Conclusions from the United States Grand Prix

Date published: October 23 2018

Conclusions from the United States Grand Prix

The 2018 edition of the United States Grand Prix had it all: Intrigue, sleight of hand, and a showdown to remember.

It was Kimi Raikkonen and Ferrari who played their cards best to hold off a metronomically fast Max Verstappen and a rampant Lewis Hamilton.

Intrigue

Raikkonen had not made up a place on the first lap in 2017 and 2018 combined until visiting COTA, but managed to squeeze past Hamilton at turn 1 to put that right. The Finn controlled the race from the front in the opening phase, while team-mate Sebastian Vettel reprised his role as a first-lap accident magnet in making contact with Daniel Ricciardo. There has been a lot of talk about Vettel’s wheel-to-wheel racing and this time he had his nose in front and had the racing line, yet still found himself spun around and at the back of the pack.

Verstappen, meanwhile, underscored his newfound maturity by moving up to P9 from P18 on the first lap. Ricciardo’s Renault power unit expired less than a quarter of the way through the race – again underlining the divergent fortunes between him and his team-mate.

Verstappen finished the race on the second step of the podium, while a frustrated Ricciardo punched a hole in the wall of his motorhome, according to Red Bull team boss Christian Horner. Horner wryly remarked that Ricciardo, who is off to Renault next season, might want to take the matter up with his new employers.

Sleight of hand

Ricciardo’s retirement brought out the virtual safety car and on lap 11 Mercedes told Hamilton to do the opposite to Raikkonen. If the Ferrari pits, you stay out, the team said to Champion-elect. If the Ferrari stays out, you pit. Ferrari presumably relayed this information to Raikkonen, who dummied towards the pit entrance before continuing. Hamilton didn’t fall for the play and boxed for fresh Pirellis. But with another 40-plus laps to run Mercedes had gambled on rubber.

Ferrari’s strategy looked questionable as Hamilton quickly closed on Raikkonen who went with an offset strategy to the Brit and ran long. In a series of brilliantly executed defensive manouevres, Raikkonen then held of Hamilton for the lead before pitting – and also cost the Mercedes around 8 seconds of lap time and forced it to eat into its tyres. As it happened, this was crucial in the destiny of the race because Hamilton was later forced into stopping for a second set of fresh rubber due to blistering on his rear tyres.

In retrospect it also is clear that the Scuderia, which has had its troubles with operations and decision-making both this season and in 2017, did make the right call. All the while Verstappen and Red Bull played a blinder of a strategy to run a long first stint on harder tyres, before pitting for faster rubber to attack Raikkonen in the later stage of race.

Some players choose to fold

Vettel’s entanglement on lap 1 essentially ended the title race. For Vettel, a 70 point deficit to Hamilton with just 75 points left on the table means there is little to play for in Mexico, Brazil, and Abu Dhabi – beyond pride, anyway. It’s been said a thousand times but probably still bears repeating: Vettel has just made too many errors this season.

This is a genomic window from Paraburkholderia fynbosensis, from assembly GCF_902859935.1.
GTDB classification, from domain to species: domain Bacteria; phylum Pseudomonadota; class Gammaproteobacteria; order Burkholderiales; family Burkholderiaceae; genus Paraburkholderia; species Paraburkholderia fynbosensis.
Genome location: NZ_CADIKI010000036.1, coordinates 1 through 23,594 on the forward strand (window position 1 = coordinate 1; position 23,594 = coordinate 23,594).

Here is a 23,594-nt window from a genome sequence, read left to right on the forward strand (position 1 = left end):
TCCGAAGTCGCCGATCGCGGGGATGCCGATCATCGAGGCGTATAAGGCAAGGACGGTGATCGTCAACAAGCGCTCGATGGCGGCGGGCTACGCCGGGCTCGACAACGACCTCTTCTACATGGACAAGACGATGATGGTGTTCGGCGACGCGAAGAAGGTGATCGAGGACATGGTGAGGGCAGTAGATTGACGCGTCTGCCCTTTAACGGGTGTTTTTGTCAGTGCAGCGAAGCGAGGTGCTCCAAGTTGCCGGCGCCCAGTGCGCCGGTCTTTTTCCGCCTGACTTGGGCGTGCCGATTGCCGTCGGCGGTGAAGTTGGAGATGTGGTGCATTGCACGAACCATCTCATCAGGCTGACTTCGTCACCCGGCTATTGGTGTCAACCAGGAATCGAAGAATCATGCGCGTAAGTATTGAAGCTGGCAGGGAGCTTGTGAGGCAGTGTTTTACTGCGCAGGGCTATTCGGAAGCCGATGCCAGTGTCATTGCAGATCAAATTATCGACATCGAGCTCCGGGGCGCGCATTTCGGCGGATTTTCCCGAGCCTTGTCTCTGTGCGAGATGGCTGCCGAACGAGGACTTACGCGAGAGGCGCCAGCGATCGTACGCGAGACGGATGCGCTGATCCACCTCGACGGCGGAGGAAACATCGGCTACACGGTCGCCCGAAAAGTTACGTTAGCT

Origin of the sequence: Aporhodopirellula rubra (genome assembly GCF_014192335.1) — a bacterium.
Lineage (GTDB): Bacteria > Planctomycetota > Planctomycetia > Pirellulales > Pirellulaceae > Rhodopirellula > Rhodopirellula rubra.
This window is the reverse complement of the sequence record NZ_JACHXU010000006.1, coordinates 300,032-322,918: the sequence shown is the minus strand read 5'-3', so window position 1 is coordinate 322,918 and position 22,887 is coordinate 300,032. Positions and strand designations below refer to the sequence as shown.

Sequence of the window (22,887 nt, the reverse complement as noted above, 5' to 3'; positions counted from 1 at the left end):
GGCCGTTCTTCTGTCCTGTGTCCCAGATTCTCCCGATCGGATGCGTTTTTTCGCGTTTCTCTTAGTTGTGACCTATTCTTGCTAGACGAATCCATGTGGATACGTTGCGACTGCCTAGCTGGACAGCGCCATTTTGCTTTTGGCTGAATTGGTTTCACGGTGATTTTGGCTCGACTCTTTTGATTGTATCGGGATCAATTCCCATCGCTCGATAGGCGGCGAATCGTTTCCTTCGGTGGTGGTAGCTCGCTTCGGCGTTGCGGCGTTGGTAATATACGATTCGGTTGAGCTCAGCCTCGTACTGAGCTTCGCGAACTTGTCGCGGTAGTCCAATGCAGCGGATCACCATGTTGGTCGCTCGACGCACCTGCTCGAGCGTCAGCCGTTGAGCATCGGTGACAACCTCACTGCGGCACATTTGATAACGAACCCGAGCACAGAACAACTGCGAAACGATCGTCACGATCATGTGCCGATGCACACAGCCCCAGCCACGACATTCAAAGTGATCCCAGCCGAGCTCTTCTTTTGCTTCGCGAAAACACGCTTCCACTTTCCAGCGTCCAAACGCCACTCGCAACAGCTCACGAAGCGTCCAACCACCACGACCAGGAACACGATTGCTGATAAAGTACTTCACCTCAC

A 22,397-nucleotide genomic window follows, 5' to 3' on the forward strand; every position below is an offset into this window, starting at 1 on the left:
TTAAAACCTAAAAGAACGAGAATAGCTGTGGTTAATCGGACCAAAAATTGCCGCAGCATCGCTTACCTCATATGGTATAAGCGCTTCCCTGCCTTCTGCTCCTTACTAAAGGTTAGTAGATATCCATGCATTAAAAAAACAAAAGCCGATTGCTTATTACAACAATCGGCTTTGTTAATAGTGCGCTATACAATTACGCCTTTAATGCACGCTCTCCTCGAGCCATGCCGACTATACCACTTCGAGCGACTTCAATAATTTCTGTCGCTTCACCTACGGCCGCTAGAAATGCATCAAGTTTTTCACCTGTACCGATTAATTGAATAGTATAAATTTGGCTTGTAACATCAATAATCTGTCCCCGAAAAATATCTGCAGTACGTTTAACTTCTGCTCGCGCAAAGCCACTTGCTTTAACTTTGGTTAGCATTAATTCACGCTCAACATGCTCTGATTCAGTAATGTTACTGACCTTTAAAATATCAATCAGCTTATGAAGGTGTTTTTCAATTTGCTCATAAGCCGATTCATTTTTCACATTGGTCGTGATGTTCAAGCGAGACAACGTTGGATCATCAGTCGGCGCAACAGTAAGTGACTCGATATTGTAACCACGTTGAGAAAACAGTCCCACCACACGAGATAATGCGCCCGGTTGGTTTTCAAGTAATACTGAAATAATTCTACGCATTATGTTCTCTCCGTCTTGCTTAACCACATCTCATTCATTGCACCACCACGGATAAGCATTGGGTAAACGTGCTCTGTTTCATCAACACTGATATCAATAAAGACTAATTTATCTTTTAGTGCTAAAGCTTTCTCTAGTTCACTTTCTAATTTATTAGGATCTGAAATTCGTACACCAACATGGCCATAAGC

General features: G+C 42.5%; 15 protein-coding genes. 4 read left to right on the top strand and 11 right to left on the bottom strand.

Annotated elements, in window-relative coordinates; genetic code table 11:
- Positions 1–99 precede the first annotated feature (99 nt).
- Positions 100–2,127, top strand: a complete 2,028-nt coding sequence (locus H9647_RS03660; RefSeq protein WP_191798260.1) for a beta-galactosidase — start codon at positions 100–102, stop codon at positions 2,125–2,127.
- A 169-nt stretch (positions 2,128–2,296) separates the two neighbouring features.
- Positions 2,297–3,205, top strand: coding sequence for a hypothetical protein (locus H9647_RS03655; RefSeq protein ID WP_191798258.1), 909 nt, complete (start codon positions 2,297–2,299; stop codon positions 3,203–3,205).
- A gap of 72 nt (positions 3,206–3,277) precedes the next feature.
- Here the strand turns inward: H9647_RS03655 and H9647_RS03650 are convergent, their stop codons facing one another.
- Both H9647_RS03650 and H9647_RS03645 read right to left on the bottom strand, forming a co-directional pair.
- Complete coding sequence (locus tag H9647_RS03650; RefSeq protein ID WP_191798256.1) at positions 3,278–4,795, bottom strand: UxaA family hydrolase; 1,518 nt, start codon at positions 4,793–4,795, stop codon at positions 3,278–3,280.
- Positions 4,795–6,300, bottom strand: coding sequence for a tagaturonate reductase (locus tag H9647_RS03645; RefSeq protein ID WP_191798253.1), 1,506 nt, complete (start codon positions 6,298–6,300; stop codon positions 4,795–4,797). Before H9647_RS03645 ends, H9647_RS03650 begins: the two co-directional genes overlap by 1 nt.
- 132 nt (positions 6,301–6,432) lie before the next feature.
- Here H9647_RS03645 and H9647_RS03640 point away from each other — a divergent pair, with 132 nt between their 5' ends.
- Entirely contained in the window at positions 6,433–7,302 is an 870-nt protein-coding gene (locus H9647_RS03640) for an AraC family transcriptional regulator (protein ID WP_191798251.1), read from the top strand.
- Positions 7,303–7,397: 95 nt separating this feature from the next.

Indeed, on the Austin weekend alone he made two mistakes: first by speeding in practice under red flags, which resulted in a three-place grid penalty; and second by making contact with the Red Bull. Vettel insists that he has to go for gaps because he is a racer, but he needs to calm down. Two mistakes on one weekend is more than Hamilton has made all season.

Then there is Valtteri Bottas. Bottas has struggled to match Hamilton for consistency and speed all campaign long, and F1’s visit to the US was another example of the Finn offering an underwhelming performance. Vettel got past him late on to claim P4, which left Bottas fifth at the chequered flag – a poor return considering he started third. What odds on Esteban Ocon in Mercedes in 2020?

The showdown

The result of the strategic variance between Raikkonen, Verstappen, and Hamilton produced a thrilling standoff to decide the winner. It was an excellent advert for F1 and another great race in the US. It was also more evidence that different tyre strategies and more pit stops increase the excitement. Raikkonen had the durable compound but had stopped well before his rivals. In contrast, Verstappen had switched to faster rubber later on, while Hamilton had the freshest tyres of all.

The results were spectacular. On lap 47 a mere 3.8 seconds separated the top three. And on lap 54, it was around two seconds.

Hamilton launched his attack and despite nosing ahead of Verstappen briefly for P2 though the sweeping sequence of the spectacular turns 15, 16, 17, and 18 it was the boy racer who held firm and Hamilton – no doubt with thoughts of a fifth title in mind – prudently chose to yield. Raikkonen capitalised on this battle and escaped a couple of the seconds up the road.

It was enough for victory, his first in 113 races. Raikkonen’s muted reaction post-race was perfectly in character but probably reflects his displeasure at losing his seat at Ferrari.

Other observations:

* Sixth was a welcome return to form for Nico Hulkenberg, who had scored just once in six outings prior to the US.

* With Carlos Sainz P7, Renault were firmly best of rest this weekend, albeit more than one and a half minutes off the winner.

* It was an unhappy home race for Haas. Romain Grosjean was involved in the lap 1 carnage and Kevin Magnussen could only manage ninth before being disqualified for having 0.1kgs too much fuel in his car.

* Just three more races to go for fans to have to endure Fernando Alonso’s moaning on team radio.

Richard F Rose

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